Allergy is a disease in which the immune system reacts abnormally to everyday substances such as pollens, animal danders, mold spores, mites, certain foods and
chemicals. All of these allergic reactions are unpleasant, some are serious, and a few can be fatal. The offensive subs

What are the signs of allergy?
The most common signs of allergy in pets are scratching, face rubbing and biting and chewing at the skin. Usual locations for signs of allergy are the flank, feet, face, particularly around the eyes, mouth and ears, as well as areas around the base of the tail. In dogs, allergies are often the underlying cause of persistent skin disease, however, it is important to note that not all scratching is due to allergy. Conditions such as thyroid disease, fleas and certain infections, such as ringworm, can cause similar signs.

How do dogs get allergies?
All dogs with allergies inherit the tendency to develop allergies from their parents. After continued exposure to the offending allergens for months to years, the signs of allergy become apparent in the pet. The typical allergic dog starts with a short period of biting and chewing the first year, which may be mild or perhaps unnoticeable. With repeated exposures to the offending allergens, the dog gradually experiences prolonged periods of discomfort and more severe signs.

When are allergies most likely to occur?
Allergies occur whenever the offending allergens are present. The more common allergens such as house dust mites or mold spores, will produce signs of allergy year round, while allergies from plants that pollinate during warm months are apt to cause allergies only when they pollinate.

Food allergy may occur by itself or it may be a component of an overall allergy problem. Because of the complexity of allergy diagnosis, the combination of patient history, physical examination and allergy signs in the pet are all important in making an accurate diagnosis.

Can allergies be prevented?
Since allergies are inherited, there is no absolute way to prevent them. It is therefore generally accepted that allergies can be controlled but not prevented. The best control is achieved through avoidance of the offending allergens, so if, for example, your pet is allergic to fleas, it is better to prevent flea infestation. However, allergens like dusts and mites are virtually impossible to avoid, resulting in the need for alternative allergy treatments.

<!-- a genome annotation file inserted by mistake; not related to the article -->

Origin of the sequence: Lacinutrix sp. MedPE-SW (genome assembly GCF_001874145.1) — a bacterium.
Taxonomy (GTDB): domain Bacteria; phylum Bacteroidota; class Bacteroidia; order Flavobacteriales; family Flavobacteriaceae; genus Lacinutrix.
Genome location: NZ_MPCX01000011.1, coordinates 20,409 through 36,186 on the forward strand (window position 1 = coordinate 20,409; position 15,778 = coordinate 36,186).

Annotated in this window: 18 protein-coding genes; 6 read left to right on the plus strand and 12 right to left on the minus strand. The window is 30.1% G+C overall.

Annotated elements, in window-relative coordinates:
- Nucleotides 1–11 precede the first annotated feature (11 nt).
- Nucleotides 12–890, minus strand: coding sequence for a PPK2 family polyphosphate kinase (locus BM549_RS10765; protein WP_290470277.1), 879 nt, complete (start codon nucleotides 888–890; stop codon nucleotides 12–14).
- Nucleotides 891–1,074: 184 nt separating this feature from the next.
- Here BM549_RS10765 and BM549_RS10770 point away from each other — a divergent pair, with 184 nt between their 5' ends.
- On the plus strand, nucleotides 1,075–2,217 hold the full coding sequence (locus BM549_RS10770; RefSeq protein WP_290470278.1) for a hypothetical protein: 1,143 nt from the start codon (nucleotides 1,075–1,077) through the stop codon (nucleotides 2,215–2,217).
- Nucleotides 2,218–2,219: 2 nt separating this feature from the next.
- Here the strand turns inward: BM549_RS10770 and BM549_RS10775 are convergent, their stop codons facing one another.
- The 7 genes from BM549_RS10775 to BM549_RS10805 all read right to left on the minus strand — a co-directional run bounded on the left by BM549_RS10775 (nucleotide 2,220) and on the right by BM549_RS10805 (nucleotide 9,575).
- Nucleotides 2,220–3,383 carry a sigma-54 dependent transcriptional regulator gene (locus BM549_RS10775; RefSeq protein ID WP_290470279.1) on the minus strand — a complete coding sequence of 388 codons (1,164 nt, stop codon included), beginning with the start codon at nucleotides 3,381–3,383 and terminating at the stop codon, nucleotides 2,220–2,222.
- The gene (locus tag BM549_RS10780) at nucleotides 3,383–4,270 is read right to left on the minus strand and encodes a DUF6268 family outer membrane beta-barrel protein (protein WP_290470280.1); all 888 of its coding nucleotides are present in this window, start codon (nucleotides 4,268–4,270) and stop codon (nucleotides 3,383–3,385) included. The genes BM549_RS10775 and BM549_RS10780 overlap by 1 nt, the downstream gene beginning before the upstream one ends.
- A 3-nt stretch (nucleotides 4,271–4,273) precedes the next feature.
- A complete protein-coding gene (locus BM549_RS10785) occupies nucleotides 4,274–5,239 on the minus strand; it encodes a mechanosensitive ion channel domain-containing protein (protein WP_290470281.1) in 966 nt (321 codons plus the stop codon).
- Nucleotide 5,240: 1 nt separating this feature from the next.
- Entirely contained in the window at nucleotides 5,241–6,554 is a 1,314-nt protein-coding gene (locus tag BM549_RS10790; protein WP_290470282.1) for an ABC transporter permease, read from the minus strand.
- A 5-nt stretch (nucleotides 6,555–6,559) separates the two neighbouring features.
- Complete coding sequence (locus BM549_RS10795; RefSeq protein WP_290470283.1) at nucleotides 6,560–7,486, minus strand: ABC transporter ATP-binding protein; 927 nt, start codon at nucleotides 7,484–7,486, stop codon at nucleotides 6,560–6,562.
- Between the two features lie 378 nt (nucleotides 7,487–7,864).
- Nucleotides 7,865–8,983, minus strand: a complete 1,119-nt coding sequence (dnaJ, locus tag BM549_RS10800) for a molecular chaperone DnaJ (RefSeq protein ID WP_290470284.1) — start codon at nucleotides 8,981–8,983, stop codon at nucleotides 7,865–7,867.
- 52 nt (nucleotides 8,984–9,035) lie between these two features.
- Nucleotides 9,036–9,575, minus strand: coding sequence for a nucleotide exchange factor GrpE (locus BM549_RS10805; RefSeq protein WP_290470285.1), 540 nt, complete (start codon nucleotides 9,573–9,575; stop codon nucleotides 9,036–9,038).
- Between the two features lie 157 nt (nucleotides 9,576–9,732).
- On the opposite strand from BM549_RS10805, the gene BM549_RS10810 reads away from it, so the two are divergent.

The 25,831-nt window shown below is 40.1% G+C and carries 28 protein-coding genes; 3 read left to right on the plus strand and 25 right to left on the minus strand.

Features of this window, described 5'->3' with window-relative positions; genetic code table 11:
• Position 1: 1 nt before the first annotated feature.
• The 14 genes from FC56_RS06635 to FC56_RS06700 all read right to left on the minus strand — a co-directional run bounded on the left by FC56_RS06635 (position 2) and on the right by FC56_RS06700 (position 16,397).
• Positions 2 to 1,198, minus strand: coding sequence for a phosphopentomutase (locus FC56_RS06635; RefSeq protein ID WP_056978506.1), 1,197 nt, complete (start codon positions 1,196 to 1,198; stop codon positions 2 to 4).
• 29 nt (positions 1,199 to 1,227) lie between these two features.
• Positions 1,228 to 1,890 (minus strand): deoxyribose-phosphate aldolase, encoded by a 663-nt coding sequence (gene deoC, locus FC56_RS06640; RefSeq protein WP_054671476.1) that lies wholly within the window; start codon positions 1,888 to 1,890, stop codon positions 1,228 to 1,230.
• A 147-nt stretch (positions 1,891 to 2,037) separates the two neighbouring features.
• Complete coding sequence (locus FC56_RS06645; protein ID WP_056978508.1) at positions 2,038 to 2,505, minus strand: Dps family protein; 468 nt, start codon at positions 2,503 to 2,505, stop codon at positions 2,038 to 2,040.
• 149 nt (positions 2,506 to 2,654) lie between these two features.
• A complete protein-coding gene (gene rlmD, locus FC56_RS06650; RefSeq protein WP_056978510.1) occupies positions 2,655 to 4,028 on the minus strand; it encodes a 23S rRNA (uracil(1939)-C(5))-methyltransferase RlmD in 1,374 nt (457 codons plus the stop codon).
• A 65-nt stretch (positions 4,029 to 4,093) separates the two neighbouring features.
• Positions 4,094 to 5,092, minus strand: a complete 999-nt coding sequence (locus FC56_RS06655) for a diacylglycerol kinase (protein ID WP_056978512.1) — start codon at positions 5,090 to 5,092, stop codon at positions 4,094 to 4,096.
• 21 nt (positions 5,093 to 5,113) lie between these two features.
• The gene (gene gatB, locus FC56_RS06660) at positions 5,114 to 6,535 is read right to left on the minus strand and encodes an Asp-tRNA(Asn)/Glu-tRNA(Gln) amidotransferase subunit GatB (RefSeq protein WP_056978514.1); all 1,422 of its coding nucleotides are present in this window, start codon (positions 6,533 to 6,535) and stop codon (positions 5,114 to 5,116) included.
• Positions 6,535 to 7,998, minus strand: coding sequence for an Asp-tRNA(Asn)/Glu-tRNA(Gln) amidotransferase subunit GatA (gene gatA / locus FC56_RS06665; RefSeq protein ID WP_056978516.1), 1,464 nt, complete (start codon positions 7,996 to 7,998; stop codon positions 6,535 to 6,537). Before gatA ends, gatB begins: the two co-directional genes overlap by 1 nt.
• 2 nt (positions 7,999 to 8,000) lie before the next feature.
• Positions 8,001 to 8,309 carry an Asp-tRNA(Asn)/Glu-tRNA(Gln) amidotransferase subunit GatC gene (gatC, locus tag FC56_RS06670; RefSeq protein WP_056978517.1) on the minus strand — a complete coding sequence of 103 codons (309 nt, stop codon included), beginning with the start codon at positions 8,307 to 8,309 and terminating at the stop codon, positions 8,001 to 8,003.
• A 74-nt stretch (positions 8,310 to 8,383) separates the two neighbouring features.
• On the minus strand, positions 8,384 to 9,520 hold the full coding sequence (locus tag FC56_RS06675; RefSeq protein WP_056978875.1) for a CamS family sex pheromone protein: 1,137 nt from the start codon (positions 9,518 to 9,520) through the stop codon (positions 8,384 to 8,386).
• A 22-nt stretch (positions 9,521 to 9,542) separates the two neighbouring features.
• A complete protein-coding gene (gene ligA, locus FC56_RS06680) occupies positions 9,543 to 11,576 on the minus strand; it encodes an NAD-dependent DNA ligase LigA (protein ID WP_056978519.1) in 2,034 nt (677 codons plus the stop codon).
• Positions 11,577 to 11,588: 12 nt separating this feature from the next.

How do I know if my dog has allergies?
If your dog is persistently chewing its feet or scratching at its face, allergy may be a possible cause. Unfortunately, there are no specific signs for allergy so you will need to rely on your pet’s veterinarian to make that determination. Allergy diagnosis requires eliminating other causes for your dog’s clinical signs This involves taking a detailed history of your dog’s signs, a complete physical examination and some preliminary laboratory tests. If your dog’s history and physical examination suggest that an allergy is likely, your veterinarian may recommend allergy testing to confirm the diagnosis..

How are allergies treated?
There are a number of different ways or combinations of ways to treat allergies. If the allergy is mild, control may be achieved through the use of methods to avoid contact with the offending allergens and medications to control the clinical signs. In pets with more severe allergies, or in pets where allergies occur year round, specific allergy treatments such as immunotherapy (allergy shots) may be needed.

Immunotherapy is often recommended because prolonged use of certain medications, especially steroids, reduces itching, but produces serious side-effects which may decrease the quality and length of your pet’s life. Your dog’s veterinarian will discuss various alternative treatments with you based on your needs and
the needs of your pet.

How successful is treatment?
The success of treatment depends on several factors including the overall health of your dog, the severity of the allergies, and a commitment to therapy. In general, the steps to successful allergy treatment involve the following:

   1. trying to avoid or reduce the allergens in the environment,
   2. giving recommended medications to control clinical signs, and
   3. identifying the specific allergens causing clinical signs in your pet, followed by allergy immunotherapy.

The combination of these therapies will result in successful allergy treatment in the majority of pets. For more information, please consult with your veterinarian.tances causing allergies are known as allergens. An allergic reaction may be caused by inhaling or ingesting the allergen or may be the result of direct contact with the allergen.

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